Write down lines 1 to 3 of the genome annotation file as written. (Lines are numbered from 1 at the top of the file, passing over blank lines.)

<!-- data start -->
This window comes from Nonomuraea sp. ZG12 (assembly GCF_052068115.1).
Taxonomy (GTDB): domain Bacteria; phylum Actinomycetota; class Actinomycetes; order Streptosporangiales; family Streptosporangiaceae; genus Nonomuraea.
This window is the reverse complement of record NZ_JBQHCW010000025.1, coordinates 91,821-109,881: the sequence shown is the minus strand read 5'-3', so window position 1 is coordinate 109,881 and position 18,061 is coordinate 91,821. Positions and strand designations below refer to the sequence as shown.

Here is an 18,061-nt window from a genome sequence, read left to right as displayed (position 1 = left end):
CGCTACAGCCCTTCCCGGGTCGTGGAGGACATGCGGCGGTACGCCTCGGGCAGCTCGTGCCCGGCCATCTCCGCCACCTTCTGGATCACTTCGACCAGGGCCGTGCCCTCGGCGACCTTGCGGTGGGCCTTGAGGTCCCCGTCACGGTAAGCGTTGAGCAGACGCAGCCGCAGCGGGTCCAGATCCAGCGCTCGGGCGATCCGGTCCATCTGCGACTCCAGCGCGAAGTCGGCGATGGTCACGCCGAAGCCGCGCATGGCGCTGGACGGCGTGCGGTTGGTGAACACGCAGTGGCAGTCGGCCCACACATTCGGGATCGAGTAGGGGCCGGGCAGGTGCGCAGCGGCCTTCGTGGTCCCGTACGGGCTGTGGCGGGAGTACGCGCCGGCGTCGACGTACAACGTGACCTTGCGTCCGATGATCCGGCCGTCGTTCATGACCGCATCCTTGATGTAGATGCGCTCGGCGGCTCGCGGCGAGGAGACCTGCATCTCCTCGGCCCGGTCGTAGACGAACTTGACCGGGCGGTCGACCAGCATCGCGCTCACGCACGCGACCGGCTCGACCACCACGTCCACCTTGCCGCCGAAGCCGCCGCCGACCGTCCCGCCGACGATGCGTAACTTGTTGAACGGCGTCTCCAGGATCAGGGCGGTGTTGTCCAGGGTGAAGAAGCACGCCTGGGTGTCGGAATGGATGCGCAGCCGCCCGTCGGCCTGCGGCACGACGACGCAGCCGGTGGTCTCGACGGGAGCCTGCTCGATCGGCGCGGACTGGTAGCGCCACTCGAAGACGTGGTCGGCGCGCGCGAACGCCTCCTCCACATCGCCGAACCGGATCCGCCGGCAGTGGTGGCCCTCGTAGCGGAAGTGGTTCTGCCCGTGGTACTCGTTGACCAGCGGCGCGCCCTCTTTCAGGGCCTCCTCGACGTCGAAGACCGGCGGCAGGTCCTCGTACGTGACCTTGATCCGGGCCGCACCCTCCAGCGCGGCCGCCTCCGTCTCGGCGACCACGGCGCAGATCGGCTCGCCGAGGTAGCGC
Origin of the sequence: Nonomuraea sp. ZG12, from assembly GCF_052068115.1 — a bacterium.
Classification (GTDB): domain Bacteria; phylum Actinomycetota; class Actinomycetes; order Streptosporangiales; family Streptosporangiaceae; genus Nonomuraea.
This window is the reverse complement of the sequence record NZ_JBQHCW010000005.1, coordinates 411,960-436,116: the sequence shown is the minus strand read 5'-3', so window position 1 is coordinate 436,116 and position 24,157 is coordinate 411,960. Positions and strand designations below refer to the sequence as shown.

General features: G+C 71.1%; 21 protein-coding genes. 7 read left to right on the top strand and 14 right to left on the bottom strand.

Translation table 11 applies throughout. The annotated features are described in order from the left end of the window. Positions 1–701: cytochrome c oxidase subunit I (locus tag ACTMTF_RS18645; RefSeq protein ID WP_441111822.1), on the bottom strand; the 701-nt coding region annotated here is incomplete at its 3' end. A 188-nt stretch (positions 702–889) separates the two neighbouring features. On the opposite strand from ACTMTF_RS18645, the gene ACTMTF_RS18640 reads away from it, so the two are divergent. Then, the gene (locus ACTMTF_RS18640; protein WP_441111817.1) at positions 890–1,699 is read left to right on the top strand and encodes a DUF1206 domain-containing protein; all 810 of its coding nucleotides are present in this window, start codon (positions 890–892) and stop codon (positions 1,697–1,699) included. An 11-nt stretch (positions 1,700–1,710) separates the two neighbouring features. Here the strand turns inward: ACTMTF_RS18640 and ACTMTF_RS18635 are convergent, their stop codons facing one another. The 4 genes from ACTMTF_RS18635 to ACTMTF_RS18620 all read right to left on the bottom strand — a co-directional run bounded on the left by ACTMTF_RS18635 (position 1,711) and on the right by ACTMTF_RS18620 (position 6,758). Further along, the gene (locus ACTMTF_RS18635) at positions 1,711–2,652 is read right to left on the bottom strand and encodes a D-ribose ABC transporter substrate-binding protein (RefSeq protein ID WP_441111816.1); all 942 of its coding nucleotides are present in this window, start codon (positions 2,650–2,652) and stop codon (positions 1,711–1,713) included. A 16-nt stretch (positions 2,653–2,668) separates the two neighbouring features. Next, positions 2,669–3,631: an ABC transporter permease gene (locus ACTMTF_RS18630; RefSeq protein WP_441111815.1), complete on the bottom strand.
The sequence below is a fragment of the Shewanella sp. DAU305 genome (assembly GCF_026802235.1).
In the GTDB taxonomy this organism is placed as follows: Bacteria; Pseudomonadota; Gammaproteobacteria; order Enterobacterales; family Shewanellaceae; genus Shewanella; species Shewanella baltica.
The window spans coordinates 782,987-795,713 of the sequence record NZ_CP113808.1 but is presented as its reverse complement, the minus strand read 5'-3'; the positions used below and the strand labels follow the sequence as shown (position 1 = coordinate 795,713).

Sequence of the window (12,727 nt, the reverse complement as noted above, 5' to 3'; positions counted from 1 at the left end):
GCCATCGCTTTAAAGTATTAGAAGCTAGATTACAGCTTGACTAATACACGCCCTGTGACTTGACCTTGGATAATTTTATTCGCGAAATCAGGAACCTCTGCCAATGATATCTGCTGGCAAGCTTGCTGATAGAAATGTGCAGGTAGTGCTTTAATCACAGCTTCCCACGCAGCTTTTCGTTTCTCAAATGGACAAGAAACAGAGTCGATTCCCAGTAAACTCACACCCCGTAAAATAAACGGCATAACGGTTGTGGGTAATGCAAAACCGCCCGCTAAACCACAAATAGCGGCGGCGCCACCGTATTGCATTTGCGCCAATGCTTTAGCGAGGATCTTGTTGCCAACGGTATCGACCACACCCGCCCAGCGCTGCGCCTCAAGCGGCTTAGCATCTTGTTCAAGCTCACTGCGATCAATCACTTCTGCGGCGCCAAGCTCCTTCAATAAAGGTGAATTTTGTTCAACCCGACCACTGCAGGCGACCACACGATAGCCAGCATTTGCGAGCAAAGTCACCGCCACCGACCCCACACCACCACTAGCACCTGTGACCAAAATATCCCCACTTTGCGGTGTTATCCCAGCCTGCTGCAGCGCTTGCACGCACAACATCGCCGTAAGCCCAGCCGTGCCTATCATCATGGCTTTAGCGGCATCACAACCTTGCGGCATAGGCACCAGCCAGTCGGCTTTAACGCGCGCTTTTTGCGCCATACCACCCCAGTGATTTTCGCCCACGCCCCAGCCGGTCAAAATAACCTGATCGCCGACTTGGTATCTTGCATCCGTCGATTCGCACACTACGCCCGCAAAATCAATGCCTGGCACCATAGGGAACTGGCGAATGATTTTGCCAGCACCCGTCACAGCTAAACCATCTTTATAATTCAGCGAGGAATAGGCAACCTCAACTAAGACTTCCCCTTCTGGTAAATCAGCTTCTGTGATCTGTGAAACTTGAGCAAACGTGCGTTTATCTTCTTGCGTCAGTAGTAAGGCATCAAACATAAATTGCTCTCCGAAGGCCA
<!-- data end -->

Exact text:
This window comes from Nonomuraea sp. ZG12 (assembly GCF_052068115.1).
Taxonomy (GTDB): domain Bacteria; phylum Actinomycetota; class Actinomycetes; order Streptosporangiales; family Streptosporangiaceae; genus Nonomuraea.
This window is the reverse complement of record NZ_JBQHCW010000025.1, coordinates 91,821-109,881: the sequence shown is the minus strand read 5'-3', so window position 1 is coordinate 109,881 and position 18,061 is coordinate 91,821. Positions and strand designations below refer to the sequence as shown.